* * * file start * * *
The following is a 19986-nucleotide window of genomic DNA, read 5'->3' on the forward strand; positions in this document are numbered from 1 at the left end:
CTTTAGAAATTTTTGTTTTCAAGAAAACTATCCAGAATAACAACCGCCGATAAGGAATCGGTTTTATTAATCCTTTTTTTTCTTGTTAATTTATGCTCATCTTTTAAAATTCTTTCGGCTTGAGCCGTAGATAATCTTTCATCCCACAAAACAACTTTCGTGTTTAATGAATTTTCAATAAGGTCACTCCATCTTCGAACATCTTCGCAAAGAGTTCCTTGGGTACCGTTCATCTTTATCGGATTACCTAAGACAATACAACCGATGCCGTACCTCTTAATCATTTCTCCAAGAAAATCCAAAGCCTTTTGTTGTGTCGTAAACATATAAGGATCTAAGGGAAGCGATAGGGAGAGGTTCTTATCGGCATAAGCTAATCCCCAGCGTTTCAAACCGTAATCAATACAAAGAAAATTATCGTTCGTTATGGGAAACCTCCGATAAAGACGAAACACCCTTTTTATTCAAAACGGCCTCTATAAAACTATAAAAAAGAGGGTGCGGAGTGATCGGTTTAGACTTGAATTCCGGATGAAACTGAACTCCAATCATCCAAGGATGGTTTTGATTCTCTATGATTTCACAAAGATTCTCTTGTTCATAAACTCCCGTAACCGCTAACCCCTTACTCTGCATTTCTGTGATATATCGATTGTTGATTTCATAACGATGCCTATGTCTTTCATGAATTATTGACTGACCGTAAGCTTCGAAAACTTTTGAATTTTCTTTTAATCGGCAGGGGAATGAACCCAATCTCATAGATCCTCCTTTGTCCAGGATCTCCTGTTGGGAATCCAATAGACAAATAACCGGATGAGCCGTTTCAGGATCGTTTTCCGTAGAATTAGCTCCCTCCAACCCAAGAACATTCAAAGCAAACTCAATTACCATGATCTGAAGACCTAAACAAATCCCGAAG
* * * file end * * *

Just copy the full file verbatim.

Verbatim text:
The following is a 19986-nucleotide window of genomic DNA, read 5'->3' on the forward strand; positions in this document are numbered from 1 at the left end:
CTTTAGAAATTTTTGTTTTCAAGAAAACTATCCAGAATAACAACCGCCGATAAGGAATCGGTTTTATTAATCCTTTTTTTTCTTGTTAATTTATGCTCATCTTTTAAAATTCTTTCGGCTTGAGCCGTAGATAATCTTTCATCCCACAAAACAACTTTCGTGTTTAATGAATTTTCAATAAGGTCACTCCATCTTCGAACATCTTCGCAAAGAGTTCCTTGGGTACCGTTCATCTTTATCGGATTACCTAAGACAATACAACCGATGCCGTACCTCTTAATCATTTCTCCAAGAAAATCCAAAGCCTTTTGTTGTGTCGTAAACATATAAGGATCTAAGGGAAGCGATAGGGAGAGGTTCTTATCGGCATAAGCTAATCCCCAGCGTTTCAAACCGTAATCAATACAAAGAAAATTATCGTTCGTTATGGGAAACCTCCGATAAAGACGAAACACCCTTTTTATTCAAAACGGCCTCTATAAAACTATAAAAAAGAGGGTGCGGAGTGATCGGTTTAGACTTGAATTCCGGATGAAACTGAACTCCAATCATCCAAGGATGGTTTTGATTCTCTATGATTTCACAAAGATTCTCTTGTTCATAAACTCCCGTAACCGCTAACCCCTTACTCTGCATTTCTGTGATATATCGATTGTTGATTTCATAACGATGCCTATGTCTTTCATGAATTATTGACTGACCGTAAGCTTCGAAAACTTTTGAATTTTCTTTTAATCGGCAGGGGAATGAACCCAATCTCATAGATCCTCCTTTGTCCAGGATCTCCTGTTGGGAATCCAATAGACAAATAACCGGATGAGCCGTTTCAGGATCGTTTTCCGTAGAATTAGCTCCCTCCAACCCAAGAACATTCAAAGCAAACTCAATTACCATGATCTGAAGACCTAAACAAATCCCGAAG